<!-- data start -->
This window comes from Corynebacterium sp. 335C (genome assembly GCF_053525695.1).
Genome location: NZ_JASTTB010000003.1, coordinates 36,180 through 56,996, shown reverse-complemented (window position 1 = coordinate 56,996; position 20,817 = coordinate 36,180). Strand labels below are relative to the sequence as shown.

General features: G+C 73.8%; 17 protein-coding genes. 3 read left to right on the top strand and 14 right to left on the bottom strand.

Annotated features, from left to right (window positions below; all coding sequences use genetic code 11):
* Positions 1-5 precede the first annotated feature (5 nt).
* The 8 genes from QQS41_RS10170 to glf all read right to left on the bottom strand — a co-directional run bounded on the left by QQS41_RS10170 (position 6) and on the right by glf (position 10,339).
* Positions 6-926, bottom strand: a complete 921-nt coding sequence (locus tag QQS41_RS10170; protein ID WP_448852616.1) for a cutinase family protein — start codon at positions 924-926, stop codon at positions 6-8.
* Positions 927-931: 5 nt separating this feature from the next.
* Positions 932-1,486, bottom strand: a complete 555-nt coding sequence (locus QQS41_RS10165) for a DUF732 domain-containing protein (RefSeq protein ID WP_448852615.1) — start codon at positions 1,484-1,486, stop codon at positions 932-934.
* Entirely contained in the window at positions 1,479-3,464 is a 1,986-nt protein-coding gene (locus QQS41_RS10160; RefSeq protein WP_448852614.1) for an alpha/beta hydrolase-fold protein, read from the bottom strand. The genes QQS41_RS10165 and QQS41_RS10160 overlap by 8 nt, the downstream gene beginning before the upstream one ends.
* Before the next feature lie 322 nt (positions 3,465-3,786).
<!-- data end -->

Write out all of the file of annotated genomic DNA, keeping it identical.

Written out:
This window comes from Corynebacterium sp. 335C (genome assembly GCF_053525695.1).
Genome location: NZ_JASTTB010000003.1, coordinates 36,180 through 56,996, shown reverse-complemented (window position 1 = coordinate 56,996; position 20,817 = coordinate 36,180). Strand labels below are relative to the sequence as shown.

General features: G+C 73.8%; 17 protein-coding genes. 3 read left to right on the top strand and 14 right to left on the bottom strand.

Annotated features, from left to right (window positions below; all coding sequences use genetic code 11):
* Positions 1-5 precede the first annotated feature (5 nt).
* The 8 genes from QQS41_RS10170 to glf all read right to left on the bottom strand — a co-directional run bounded on the left by QQS41_RS10170 (position 6) and on the right by glf (position 10,339).
* Positions 6-926, bottom strand: a complete 921-nt coding sequence (locus tag QQS41_RS10170; protein ID WP_448852616.1) for a cutinase family protein — start codon at positions 924-926, stop codon at positions 6-8.
* Positions 927-931: 5 nt separating this feature from the next.
* Positions 932-1,486, bottom strand: a complete 555-nt coding sequence (locus QQS41_RS10165) for a DUF732 domain-containing protein (RefSeq protein ID WP_448852615.1) — start codon at positions 1,484-1,486, stop codon at positions 932-934.
* Entirely contained in the window at positions 1,479-3,464 is a 1,986-nt protein-coding gene (locus QQS41_RS10160; RefSeq protein WP_448852614.1) for an alpha/beta hydrolase-fold protein, read from the bottom strand. The genes QQS41_RS10165 and QQS41_RS10160 overlap by 8 nt, the downstream gene beginning before the upstream one ends.
* Before the next feature lie 322 nt (positions 3,465-3,786).